2022 Ohio Farm Bureau Annual Meeting

Ohio Farm Bureau members celebrated “Our Legacy, Our Future” as the organization held its 104th annual meeting earlier this month in Columbus. Nearly 370 delegates from all 88 Ohio counties established the organization’s policy goals for the coming year, recognized county Farm Bureau and individual achievements and honored industry leaders. On this Our Ohio Weekly, we will recap this year’s annual meeting of Ohio’s largest farm organization.

Our Ohio Weekly · The 104th Ohio Farm Bureau Annual Meeting

00:00 – Adam Sharp, Ohio Farm Bureau executive vice president, addressed the organization’s members and partners at the 104th annual meeting in December.

23:50 – The Ohio Farm Bureau Young Agricultural Professionals Winter Leadership Experience is coming up next month in Sandusky. YAP State Committee member Bailey Elchinger shares some details in this “To the Beat of Agriculture.”

32:20 – Ohio Farm Bureau Senior Director of State and National Policy Brandon Kern talks about some of the main policies that came from Ohio Farm Bureau’s annual meeting. He also covers the latest Renewable Fuels Standard numbers from EPA and the effort to allow for sales of E15 year-round.

42:20 – A request by the State of Ohio to transfer certain regulatory responsibilities covering Concentrated Animal Feeding Operations from the Ohio Environmental Protection Agency to the Ohio Department of Agriculture was recently denied by the U.S. Environmental Protection Agency. Anti-animal agriculture groups claimed this as a win but, in reality as Ohio Farm Bureau Policy Counsel Leah Curtis explains, it didn’t change a thing about the livestock permitting process in Ohio.

Labor has always been an issue, mainly because we are a seasonal operation. So that's a challenge finding somebody who only wants to work three months out of a year, sometimes up to six months.
Mandy Way's avatar
Mandy Way

Way Farms

Farm Labor Resources
I appreciate the benefit of having a strong voice in my corner. The extras that are included in membership are wonderful, but I'm a member because of the positive impact to my local and state agricultural communities.
Ernie Welch's avatar
Ernie Welch

Van Wert County Farm Bureau

Strong communities
I see the value and need to be engaged in the community I live in, to be a part of the decision-making process and to volunteer with organizations that help make our community better.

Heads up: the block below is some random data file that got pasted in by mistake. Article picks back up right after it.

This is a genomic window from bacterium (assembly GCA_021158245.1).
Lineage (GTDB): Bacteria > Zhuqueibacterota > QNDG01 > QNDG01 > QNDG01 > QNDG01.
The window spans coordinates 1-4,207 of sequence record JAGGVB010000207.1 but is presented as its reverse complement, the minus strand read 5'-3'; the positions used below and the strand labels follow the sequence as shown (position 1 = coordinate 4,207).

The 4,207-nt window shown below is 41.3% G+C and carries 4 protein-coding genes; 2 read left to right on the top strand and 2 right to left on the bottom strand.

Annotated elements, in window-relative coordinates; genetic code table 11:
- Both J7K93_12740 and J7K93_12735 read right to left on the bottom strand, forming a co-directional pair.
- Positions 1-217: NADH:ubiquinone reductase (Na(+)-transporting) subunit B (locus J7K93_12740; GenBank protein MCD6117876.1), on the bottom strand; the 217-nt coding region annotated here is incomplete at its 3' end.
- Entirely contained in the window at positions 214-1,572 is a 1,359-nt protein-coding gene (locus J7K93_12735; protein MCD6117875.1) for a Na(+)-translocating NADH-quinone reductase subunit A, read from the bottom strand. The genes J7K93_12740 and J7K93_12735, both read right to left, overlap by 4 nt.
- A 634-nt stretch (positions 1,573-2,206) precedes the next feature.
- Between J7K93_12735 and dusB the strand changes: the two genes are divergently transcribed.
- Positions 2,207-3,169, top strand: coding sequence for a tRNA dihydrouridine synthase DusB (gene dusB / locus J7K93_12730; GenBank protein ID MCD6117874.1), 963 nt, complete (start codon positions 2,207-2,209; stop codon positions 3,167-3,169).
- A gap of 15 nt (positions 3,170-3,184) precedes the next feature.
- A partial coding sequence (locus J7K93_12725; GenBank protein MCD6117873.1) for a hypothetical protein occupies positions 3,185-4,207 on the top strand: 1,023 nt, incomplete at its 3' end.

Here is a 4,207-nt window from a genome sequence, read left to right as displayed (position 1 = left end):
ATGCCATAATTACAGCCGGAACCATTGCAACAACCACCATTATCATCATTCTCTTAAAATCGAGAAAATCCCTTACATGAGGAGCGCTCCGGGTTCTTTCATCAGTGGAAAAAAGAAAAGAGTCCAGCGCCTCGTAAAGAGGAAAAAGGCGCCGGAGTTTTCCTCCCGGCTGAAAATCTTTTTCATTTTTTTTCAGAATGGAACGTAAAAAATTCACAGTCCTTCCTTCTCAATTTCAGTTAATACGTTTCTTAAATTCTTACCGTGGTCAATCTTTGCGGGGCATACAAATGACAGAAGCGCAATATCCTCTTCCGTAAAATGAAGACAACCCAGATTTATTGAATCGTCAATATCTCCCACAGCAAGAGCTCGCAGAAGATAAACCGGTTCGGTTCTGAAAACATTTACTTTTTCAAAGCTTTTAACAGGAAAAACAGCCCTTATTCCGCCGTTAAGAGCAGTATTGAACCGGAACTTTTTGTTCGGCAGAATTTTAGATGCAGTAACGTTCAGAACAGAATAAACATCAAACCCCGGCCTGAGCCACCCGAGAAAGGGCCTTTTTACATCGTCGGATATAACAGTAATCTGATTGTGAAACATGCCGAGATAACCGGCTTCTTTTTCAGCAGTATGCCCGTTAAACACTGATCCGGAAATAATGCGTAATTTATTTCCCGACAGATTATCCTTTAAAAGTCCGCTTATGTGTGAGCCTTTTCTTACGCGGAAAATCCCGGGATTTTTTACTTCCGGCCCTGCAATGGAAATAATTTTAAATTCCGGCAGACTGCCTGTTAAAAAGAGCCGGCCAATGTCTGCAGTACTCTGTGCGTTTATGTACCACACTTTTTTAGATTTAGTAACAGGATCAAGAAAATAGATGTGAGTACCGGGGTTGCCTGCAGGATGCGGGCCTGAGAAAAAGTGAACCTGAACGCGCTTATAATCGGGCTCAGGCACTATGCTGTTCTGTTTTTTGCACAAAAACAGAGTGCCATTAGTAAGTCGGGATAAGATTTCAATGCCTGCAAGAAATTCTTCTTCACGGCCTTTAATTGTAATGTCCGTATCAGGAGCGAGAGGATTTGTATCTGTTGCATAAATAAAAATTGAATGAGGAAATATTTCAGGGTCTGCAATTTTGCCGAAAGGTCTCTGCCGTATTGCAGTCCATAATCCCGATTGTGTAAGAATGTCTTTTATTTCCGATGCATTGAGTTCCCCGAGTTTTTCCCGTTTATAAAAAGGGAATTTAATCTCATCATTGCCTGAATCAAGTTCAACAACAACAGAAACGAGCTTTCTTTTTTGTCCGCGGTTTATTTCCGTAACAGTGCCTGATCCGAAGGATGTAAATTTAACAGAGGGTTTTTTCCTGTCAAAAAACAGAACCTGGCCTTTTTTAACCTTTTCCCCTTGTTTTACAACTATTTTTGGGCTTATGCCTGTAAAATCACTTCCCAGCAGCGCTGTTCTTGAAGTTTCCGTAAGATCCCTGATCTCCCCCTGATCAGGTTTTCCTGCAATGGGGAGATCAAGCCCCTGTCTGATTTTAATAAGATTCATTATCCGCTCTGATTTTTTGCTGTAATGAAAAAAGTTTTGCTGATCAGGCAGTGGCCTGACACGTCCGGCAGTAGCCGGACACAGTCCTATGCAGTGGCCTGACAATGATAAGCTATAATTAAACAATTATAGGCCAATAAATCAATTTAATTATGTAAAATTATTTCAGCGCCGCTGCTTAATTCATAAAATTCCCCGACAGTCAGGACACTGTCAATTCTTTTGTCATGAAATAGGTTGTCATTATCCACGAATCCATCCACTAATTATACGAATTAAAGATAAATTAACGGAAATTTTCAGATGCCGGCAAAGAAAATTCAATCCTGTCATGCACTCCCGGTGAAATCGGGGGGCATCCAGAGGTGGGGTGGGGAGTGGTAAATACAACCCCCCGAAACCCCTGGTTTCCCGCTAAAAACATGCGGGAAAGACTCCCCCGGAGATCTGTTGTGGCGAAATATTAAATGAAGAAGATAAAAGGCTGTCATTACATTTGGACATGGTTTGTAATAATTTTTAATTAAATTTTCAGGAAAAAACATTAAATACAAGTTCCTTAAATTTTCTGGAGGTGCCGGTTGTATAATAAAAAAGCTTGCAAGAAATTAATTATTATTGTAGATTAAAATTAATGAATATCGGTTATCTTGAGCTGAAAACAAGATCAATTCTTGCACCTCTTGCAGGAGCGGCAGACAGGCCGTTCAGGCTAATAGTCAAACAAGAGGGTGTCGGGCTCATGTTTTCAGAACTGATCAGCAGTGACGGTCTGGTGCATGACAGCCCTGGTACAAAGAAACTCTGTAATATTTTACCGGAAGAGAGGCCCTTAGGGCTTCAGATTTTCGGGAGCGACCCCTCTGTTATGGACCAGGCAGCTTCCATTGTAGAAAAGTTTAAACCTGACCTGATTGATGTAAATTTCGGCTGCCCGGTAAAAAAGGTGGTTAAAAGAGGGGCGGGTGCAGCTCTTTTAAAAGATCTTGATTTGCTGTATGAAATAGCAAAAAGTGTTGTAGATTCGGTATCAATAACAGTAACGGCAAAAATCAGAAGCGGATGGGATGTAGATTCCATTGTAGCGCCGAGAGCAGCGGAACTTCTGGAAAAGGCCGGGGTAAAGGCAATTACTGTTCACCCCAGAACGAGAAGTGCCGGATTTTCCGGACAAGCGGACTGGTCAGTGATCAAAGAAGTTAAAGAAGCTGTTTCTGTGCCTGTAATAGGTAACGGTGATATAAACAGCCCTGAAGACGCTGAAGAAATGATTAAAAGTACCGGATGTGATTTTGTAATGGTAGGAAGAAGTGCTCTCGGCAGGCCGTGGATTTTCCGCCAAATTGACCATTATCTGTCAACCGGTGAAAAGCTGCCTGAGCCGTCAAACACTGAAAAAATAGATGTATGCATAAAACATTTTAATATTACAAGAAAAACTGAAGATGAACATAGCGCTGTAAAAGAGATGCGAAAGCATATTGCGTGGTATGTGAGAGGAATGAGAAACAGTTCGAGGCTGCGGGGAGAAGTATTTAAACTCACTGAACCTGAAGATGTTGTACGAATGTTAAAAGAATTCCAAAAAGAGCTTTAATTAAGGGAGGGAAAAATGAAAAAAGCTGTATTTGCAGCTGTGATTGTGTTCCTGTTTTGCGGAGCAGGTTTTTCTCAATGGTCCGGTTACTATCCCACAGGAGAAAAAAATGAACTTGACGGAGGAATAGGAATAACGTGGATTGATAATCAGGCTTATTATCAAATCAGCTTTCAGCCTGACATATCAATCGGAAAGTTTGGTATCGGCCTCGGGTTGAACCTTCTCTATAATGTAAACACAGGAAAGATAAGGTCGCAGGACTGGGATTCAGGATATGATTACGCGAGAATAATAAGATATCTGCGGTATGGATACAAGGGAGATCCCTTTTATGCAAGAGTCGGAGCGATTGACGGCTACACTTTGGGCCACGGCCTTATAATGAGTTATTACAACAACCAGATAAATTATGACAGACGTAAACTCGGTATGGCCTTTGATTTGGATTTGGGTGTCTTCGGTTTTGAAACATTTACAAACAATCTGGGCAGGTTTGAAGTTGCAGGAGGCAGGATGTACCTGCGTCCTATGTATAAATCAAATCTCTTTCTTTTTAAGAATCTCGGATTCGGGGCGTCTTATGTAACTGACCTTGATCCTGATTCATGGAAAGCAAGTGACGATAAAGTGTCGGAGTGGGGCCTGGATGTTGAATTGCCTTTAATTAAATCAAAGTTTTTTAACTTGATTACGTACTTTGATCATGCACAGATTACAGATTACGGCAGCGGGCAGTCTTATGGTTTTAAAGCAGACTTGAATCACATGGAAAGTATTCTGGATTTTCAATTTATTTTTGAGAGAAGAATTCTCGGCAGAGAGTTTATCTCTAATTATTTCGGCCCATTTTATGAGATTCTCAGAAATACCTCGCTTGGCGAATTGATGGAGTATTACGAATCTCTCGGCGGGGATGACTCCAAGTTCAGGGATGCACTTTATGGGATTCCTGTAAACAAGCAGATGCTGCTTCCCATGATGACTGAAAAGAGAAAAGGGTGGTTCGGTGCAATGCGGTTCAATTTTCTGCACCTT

Matt Aultman's avatar
Matt Aultman

Darke County Farm Bureau

Leadership development
The plan we are on is great. It’s comparable to my previous job's plan, and we are a sole proprietor.
Kevin Holy's avatar
Kevin Holy

Geauga County Farm Bureau

Ohio Farm Bureau Health Benefits Plan
We work terrifically with the Ashtabula County Farm Bureau, hosting at least one to two outreach town hall events every year to educate new farmers and existing farmers on traditional CAUV and woodlands.
David Thomas's avatar
David Thomas

Ashtabula County Auditor

CAUV: Past, present and future
Knowing that horticulture is under the agriculture umbrella and having Farm Bureau supporting horticulture like it does the rest of ag is very important.
Jared Hughes's avatar
Jared Hughes

Groovy Plants Ranch

Groovy Plants Ranch
If it wasn't for Farm Bureau, I personally, along with many others, would not have had the opportunity to meet with our representatives face to face in Washington.
Austin Heil's avatar
Austin Heil

Hardin County Farm Bureau

Washington, D.C. Leadership Experience
So many of the issues that OFBF and its members are advocating for are important to all Ohioans. I look at OFBF as an agricultural watchdog advocating for farmers and rural communities across Ohio.
Mary Smallsreed's avatar
Mary Smallsreed

Trumbull County Farm Bureau

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